Keyboard and pointer control procedures of the nested server change the keyboard and pointer control parameters of the real server. Therefore, after Xnest is started up, it will change the keyboard and pointer controls of the real server to its own internal defaults.
Xnest as a
Xnest as a server looks exactly like a real server to its own clients. For the clients, there is no way of telling if they are running on a real or a nested server.
As already mentioned, Xnest is a very user-friendly server when it comes to customization. Xnest will pick up a number of command-line arguments that can configure its default visual class and depth, number of screens, etc.
The only apparent intricacy from the users’ perspective about using Xnest as a server is the selection of fonts. Xnest manages fonts by loading them locally and then passing the font name to the real server and asking it to load that font remotely. This approach avoids the overload of sending the glyph bits across the network for every text operation, although it is really a bug. The consequence of this approach is that the user will have to worry about two different font paths — a local one for the nested server and a remote one for the real server — since Xnest does not propagate its font path to the real server. The reason for this is because real and nested servers need not run on the same file system which makes the two font paths mutually incompatible. Thus, if there is a font in the local font path of the nested server, there is no guarantee that this font exists in the remote font path of the real server. The xlsfonts(1) client, if run on the nested server, will list fonts in the local font path and, if run on the real server, will list fonts in the remote font path. Before a font can be successfully opened by the nested server, it has to exist in local and remote font paths. It is the users’ responsibility to make sure that this is the case.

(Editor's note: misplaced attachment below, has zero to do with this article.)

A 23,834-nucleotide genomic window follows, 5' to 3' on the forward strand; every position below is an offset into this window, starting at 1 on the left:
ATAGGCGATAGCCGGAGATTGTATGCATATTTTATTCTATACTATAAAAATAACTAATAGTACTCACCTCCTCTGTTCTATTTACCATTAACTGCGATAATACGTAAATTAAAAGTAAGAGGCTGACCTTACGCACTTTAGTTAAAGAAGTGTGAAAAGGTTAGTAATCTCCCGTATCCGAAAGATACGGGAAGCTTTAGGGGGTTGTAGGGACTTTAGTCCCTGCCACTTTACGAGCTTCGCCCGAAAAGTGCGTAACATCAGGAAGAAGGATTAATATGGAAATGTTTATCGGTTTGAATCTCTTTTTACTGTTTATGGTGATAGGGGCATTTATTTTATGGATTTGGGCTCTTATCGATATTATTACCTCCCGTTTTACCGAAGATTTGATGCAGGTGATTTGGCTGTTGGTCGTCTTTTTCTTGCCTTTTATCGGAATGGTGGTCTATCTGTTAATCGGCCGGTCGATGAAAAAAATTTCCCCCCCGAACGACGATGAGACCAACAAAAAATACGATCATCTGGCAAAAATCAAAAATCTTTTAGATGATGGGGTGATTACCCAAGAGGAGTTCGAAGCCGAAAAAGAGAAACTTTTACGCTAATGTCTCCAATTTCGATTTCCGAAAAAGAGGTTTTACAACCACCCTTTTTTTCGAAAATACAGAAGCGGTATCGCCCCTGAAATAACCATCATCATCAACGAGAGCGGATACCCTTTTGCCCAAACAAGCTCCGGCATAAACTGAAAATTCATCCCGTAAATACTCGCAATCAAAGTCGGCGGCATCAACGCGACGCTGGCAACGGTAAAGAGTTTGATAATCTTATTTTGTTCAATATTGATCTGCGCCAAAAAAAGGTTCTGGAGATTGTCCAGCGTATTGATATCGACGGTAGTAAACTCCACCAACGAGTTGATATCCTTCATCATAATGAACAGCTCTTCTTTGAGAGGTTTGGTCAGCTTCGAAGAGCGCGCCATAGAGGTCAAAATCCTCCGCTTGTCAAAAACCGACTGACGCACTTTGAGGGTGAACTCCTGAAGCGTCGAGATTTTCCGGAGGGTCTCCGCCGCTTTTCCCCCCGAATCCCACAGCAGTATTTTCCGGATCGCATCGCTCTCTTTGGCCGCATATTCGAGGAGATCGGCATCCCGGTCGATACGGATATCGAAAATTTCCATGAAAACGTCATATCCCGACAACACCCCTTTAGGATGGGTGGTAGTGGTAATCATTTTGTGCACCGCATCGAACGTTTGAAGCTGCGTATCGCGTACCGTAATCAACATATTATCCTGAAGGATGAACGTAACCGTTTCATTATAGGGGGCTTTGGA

Make dynamic the requirement for the SHAPE extension in the real server, rather than having to recompile Xnest to turn this requirement on and off.
Perhaps there should be a command-line option to tell Xnest to inherit the keyboard and pointer control parameters from the real server rather than imposing its own.
Xnest should read a customization input file to provide even greater freedom and simplicity in selecting the desired layout.
There is no support for backing store and save unders, but this should also be considered.
The proper implementation of fonts should be moved into the os layer.
Doesn’t run well on servers supporting different visual depths.
Still crashes randomly.
Probably has some memory leaks.
Davor Matic, MIT X Consortium
Xserver(1), xdpyinfo(1), X(7)